Dessert

Pie Crust

July 14, 2015
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Next up is a two part series on how I make pie. Blueberry pie. The only blueberry pie I ever made was back in college. I guess it was memorable because recently I’ve been getting requests for it again. I don’t remember the recipe, but hopefully this will come close.

I’m breaking up the recipe into two parts because I think one post needs to be dedicated to the crust alone. I’m not a huge pie fan, but I love me a good pie crust. Making pie crust can be intimidating and sure, it’s easier to run to the grocery store to buy the frozen kind, but trust me the homemade stuff is worth the work.

It has taken me years to perfect, but this is my foolproof, go to pie crust recipe.

Here are a few quick tips:

  • I believe in getting down and dirty with the dough. I’ve used a food processor and stand mixer to mix dough, but I think using my hands work best. I like to take the cubes of butter and rub it into the flour. Someone once told me that every single grain of flour should be coated in butter.
  • Whatever you do, don’t over mix the dough. The chunks of butter in the dough are what will make your crust buttery and flaky.
  • Chill the dough for at least 30 minutes before rolling it out. After I place the dough into the pie pan, I like to chill it again in order for the dough to be extra cold when it goes into the oven.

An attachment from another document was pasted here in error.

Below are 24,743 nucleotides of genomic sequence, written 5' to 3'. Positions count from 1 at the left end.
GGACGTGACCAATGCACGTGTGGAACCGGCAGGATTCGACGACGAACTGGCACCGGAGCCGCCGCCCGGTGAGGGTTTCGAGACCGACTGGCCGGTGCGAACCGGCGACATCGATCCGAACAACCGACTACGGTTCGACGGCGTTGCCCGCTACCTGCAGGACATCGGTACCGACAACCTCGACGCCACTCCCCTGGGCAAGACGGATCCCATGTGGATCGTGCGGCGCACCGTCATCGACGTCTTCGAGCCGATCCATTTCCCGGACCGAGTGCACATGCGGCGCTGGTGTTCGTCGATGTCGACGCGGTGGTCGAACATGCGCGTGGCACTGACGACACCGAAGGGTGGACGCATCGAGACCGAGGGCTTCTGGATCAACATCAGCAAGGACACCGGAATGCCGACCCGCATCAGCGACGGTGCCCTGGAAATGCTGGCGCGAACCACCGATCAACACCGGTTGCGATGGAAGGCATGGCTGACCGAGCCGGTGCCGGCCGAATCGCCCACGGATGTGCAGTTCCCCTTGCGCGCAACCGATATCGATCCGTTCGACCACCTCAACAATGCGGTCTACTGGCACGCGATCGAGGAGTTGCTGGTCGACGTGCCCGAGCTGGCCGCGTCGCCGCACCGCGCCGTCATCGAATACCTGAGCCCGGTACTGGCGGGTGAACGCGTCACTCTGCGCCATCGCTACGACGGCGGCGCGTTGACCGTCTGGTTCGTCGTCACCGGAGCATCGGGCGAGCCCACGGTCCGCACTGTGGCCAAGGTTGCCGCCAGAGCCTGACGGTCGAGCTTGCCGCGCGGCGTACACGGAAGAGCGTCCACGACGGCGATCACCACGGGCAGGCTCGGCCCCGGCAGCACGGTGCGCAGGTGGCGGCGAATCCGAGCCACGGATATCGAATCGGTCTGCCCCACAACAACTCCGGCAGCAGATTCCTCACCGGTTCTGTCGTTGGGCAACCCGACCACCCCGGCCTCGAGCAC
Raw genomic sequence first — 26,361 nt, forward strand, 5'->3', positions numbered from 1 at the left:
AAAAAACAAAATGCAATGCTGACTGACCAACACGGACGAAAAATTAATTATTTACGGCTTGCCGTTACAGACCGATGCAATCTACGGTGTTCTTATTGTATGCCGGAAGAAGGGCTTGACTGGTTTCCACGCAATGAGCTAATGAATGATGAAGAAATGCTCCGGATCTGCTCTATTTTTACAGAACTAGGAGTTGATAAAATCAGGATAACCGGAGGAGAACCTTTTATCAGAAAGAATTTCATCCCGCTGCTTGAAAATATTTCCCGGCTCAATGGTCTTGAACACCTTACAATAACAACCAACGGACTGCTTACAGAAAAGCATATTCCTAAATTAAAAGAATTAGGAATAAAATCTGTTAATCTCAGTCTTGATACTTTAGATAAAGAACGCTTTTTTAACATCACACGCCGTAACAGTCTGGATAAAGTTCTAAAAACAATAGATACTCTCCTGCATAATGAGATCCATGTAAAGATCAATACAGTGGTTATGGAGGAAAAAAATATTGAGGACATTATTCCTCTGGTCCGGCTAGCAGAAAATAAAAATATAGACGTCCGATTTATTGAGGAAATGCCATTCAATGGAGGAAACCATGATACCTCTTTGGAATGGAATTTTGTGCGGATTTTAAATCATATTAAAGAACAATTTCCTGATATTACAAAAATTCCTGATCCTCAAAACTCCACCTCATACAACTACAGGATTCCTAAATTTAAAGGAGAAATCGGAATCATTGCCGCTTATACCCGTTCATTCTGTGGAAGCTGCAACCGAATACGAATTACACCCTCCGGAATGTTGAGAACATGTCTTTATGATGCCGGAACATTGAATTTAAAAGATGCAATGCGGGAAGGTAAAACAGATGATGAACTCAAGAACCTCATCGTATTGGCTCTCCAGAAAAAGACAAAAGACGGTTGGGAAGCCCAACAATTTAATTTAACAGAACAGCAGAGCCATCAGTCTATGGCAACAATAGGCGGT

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Pie Crust

2 ½ cup flour

1 teaspoon salt

2 sticks of butter, cubed

½-1 cup ice cold water

Instructions:

  1. Combine the flour and salt.
  2. Add the cubed butter to the flour mixture. Begin to crumble the butter into the flour with your hands. The mixture should feel like wet sand. If the butter begins to melt, place the flour mixture into the freezer to chill for a few minutes.
  3. Begin to incorporate the cold water into the flour mixture. Add about 1 tablespoon of water at a time to prevent the mixture becoming too wet. Add just enough water to help the dough come together.
  4. When the dough is incorporated, form it into a disk and divide into two even pieces. Wrap in plastic wrap. The dough can be refrigerated for up to 3 days. Frozen dough can last about 3 months. Let frozen dough thaw in the refrigerator for one day prior to baking.

*This pie crust is good for both sweet and savory pies.

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